Lilly Endowment saw huge jump in assets in 2018

The Lilly Endowment saw its assets grow significantly last year, solidifying its position as one of the largest private charitable foundations in the country. 

The endowment’s assets jumped 29% from 2017 to 2018, rising from $11.7 billion at the end of 2017 to $15.1 billion at the end of 2018. That marks two years in a row of growth for the Indianapolis-based foundation, and the biggest increase since 2014, when assets grew nearly 31% from 2013.

The large gain can be attributed largely to the 37% rise in the stock price of Eli Lilly and Co. in 2018.

Lilly shares make up 90 percent of the endowment’s assets. Diversified stock investments account for 7 percent, and the remainder is in bonds and government securities. The prior year, the endowment did not have any investments in bonds and government securities.

The asset increase last year is enough to put the endowment ahead of other giant foundations in total assets, including the Ford Foundation, the Robert Wood Johnson Foundation, The William and Flora Hewlett Foundation and the W. K. Kellogg Foundation, to name a few.

The Bill & Melinda Gates Foundation remains by far the largest, with $47.9 billion in assets at the end of 2018.

The endowment paid $504.5 million in grants in 2018 to organizations focused on education, religion and community development. Of that total, nearly $348 million, or 69%, went to Indiana-based groups. Out-of-state organizations received $156.7 million, mostly in religious grants.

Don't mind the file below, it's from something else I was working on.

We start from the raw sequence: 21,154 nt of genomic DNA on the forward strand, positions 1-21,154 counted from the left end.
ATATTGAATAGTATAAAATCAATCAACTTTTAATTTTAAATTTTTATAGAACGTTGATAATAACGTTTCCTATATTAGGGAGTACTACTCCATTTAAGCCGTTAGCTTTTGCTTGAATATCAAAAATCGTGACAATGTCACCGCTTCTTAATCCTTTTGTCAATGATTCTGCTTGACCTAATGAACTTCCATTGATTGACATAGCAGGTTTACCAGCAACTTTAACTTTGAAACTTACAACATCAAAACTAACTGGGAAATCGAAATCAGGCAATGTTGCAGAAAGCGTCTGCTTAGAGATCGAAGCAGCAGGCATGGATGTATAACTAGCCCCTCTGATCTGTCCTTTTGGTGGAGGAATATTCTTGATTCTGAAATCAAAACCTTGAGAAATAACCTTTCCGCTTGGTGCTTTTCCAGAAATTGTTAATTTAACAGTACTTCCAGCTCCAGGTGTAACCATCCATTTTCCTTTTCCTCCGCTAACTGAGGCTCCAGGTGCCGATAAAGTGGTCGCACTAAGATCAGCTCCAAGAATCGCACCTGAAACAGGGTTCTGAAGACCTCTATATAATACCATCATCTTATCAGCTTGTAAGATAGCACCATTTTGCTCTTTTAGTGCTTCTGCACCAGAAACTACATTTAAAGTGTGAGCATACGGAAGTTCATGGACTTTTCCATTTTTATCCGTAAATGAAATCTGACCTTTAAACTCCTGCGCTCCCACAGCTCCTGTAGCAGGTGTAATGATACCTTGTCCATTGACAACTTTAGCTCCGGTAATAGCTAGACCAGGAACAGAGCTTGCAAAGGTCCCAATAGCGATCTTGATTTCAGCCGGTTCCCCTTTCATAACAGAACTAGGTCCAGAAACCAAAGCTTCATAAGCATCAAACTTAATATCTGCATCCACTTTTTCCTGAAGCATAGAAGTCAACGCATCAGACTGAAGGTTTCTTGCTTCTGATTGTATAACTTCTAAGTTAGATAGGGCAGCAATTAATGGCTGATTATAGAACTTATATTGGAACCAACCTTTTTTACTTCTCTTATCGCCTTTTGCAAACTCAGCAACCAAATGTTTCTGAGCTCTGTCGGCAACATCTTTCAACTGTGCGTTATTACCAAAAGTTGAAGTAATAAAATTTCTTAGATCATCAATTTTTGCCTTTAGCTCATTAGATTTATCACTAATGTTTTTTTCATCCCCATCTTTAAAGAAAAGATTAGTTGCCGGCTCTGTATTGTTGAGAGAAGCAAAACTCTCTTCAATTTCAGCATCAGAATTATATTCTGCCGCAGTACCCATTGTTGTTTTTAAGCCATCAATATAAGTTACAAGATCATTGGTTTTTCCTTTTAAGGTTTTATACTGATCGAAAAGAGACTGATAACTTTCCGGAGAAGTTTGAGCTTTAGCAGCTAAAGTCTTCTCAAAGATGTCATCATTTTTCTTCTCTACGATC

Nearly $170 million went to groups in Marion County. 

During 2018, the endowment approved 846 new grants worth a total $486.6 million. Indiana organizations were awarded $285.5 million of the new dollars, or 59%. The grants were split among the three areas the endowment focuses on—45% for community development, 35% for religion and 20% for education.

Some of the significant grants approved last year included nearly $8 million for Downtown Indy Inc. and the Indiana War Memorials Commission to enhance Monument Circle; $9.2 million to the Indianapolis Parks Foundation to restore the dilapidated Thomas Taggart Memorial in Riverside Park; $9 million to the Children's Museum of Indianapolis to expand its Dinosphere exhibit; and $8 million to Newfields to expand its capacity to host large-scale festivals.

The endowment was founded in 1937 with gifts of Lilly stock by three members of the Lilly family—J.K. Lilly Sr. and sons J.K. Lilly Jr. and Eli. The endowment is a separate entity from the pharmaceutical maker with a distinct governing board, staff and location.

Since its founding, nearly $10.4 billion in Lilly grants have been awarded to 9,926 charitable organizations.

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